Since it’s a life-time appointment, other than having some of the justices drop dead and be replaced by real, impartial justices when a moderate, scientifically literal president is in office, I can’t think of any solution yet, unfortunately.

    Just saw jg’s comment. Term limit – good idea!

    How about religious justices recusing themselves on religious cases to avoid bias?

  8. The only real way around this is to have the employees represented and for this to happen I see a strengthening of Union organizations.
    Of course this is the exact opposite reaction most of these religious conservatives want.
    I really do not understand why people who work in business, government, or any situation of power feel it their responsibility to impose their own beliefs upon every one they come into contact with.
    If greed is their motivating force, they will discover a life of struggle no money can alleviate.

    If this situation persists in this country with the fundamentalist (of any and all religious leanings) continuing to escalate (anti gay rights, the HL case, teaching of creationism and such) the world they will leave behind is one of alienated individuals whose only outlet is violence.

    I genuinely hope we can counter these fearful people with knowledge and facts.

  9. The democrats are sponsoring a bill to over-ride the hobby lobby decision. I doubt it has much of a chance to pass the current congress. Here is a story about it:

    http://www.washingtonpost.com/blogs/post-politics/wp/2014/07/09/senate-democrats-to-unveil-bill-to-override-hobby-lobby-decision/

    Below is a partisan link, if you sign the petition I think you will get redirected to a democratic campaign form so normally I wouldn’t post it but if it’s against the rules I’m sure the mods will just delete the comment and anyway, I think a realistic answer to the question posed here: “what can we do to change it? ” has to at least partially involve partisan politics. Believe me I’m not a big fan of the democrats either.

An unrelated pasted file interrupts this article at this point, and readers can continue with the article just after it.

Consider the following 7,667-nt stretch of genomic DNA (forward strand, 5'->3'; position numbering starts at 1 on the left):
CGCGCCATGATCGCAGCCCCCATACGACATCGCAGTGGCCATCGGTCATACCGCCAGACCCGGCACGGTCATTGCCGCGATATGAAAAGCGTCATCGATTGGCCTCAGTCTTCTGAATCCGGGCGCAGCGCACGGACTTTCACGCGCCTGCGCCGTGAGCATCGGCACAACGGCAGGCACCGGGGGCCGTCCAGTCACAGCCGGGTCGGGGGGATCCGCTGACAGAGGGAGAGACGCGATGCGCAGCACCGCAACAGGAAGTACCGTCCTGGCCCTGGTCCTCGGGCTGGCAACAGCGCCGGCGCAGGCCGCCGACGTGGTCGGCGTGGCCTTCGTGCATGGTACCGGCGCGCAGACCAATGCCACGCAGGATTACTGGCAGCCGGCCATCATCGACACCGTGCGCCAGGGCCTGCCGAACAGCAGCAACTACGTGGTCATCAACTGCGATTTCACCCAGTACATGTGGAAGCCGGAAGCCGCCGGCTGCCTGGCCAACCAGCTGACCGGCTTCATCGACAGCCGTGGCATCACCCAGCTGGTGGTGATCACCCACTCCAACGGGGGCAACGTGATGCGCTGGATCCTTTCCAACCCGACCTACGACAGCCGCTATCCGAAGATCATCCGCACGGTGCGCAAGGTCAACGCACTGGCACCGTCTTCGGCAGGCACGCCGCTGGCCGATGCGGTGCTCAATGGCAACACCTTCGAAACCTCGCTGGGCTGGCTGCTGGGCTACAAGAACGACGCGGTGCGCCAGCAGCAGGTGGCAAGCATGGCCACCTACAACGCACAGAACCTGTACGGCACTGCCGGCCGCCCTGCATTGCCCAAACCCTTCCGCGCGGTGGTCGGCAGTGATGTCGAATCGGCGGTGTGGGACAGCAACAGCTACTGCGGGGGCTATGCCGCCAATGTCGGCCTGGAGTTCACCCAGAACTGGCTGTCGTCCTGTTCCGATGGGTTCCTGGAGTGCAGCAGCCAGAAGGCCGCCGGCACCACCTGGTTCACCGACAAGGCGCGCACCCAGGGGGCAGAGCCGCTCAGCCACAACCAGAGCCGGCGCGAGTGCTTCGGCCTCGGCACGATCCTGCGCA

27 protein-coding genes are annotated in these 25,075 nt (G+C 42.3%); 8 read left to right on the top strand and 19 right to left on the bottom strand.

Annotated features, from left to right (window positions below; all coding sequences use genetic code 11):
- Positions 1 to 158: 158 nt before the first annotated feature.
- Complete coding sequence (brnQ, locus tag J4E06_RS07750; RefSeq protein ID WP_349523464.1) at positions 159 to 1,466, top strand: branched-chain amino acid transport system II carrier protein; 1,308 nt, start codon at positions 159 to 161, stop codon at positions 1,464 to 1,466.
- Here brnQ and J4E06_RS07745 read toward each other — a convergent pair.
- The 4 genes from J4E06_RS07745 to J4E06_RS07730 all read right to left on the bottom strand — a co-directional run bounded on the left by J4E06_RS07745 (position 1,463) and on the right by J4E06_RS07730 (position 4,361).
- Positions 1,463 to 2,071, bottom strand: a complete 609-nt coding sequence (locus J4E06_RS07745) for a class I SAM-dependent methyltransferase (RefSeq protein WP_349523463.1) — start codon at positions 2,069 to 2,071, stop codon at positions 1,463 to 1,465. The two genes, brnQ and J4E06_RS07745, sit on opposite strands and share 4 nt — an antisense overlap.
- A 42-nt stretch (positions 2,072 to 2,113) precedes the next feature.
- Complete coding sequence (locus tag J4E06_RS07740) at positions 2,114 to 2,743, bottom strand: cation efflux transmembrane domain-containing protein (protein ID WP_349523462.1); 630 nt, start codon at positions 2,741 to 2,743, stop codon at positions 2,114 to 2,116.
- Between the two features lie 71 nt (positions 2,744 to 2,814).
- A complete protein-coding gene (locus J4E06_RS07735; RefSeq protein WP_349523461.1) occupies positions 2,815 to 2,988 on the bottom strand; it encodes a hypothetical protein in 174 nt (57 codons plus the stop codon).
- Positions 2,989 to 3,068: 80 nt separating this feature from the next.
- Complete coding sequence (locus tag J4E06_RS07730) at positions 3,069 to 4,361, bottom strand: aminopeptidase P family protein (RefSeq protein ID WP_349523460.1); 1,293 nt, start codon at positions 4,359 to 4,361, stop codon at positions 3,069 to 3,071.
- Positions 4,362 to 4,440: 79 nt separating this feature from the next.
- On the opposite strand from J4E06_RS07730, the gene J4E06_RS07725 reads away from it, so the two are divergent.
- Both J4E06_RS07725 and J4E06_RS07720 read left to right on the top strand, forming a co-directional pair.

http://my.democrats.org/Override-Hobby-Lobby

  10. RFRA needs to be repealed. But this will not happen in today’s political environment. Regardless of how flawed RFRA is, the political Right sees Hobby Lobby as a victory and will now fight to save RFRA to preserve their victory. Dems can get out the vote in the midterm elections and do our best to overcome the history of the Party in the White House losing seats in Congress. I think this could be done if Dems don’t let themselves get dragged in the mud of rhetoric that is about to get unleashed in the run-up to the election. Come across as the adult in the room, get out the vote and Dems may keep the Senate and make gains in the House.

    I don’t think the Supreme Court “opened a huge can of worms”. Read Boerne v. Flores. Justices Kennedy, Scalia, and Thomas are telling us in Boerne that Congress opened a huge cam of worms in enacting RFRA. They stated, amongst other things, that as a result of RFRA, “Claims that a law substantially burdens someone’s exercise of religion will often be difficult to contest.” They foresaw rulings like today. These Justices still sit on the bench. Justice Stevens, in a concurring opinion, went on to say that RFRA is unconstitutional in that it demonstrates “governmental preference for religion, as opposed to irreligion”. These Conservative Justices did not like RFRA.

    With the votes to repeal RFRA in Congress unlikely, I would bring a case to SCOTUS challenging the constitutionality of RFRA. Now there may be a personal (Justice Scalia) and political dynamics (Supreme Court and Congress) playing here. Justice Scalia is the remaining adjudicator in Smith v. Oregon in which Congress chose to overrule with RFRA. Justice Scalia may feel vindicated. This may mean you have a sympathetic ear(‘s) sitting on the bench willing to rule RFRA unconstitutional. I am not a lawyer, but I think the constitutionality of RFRA was not ruled on in HL because the Solicitor General did not bring it up. Someone would have to bring a new case. I just found this amicus brief written by the Freedom From Religion Foundation.

    http://ffrf.org/images/FFRF_HAMILTON_HobbyLobby_Amicus_FINAL.pdf

    They seem to be on top of this issue and seem capable of backing a case questioning the constitutionality of RFRA.

  11. Ultimately market forces will come into play. As more Americans reject religious dogma, more of them will consider this when it comes to employment. The package companies like Hobby Lobby offer will become uncompetative and employers who are more interested in getting the best staff over furthering their own ideology will win financially.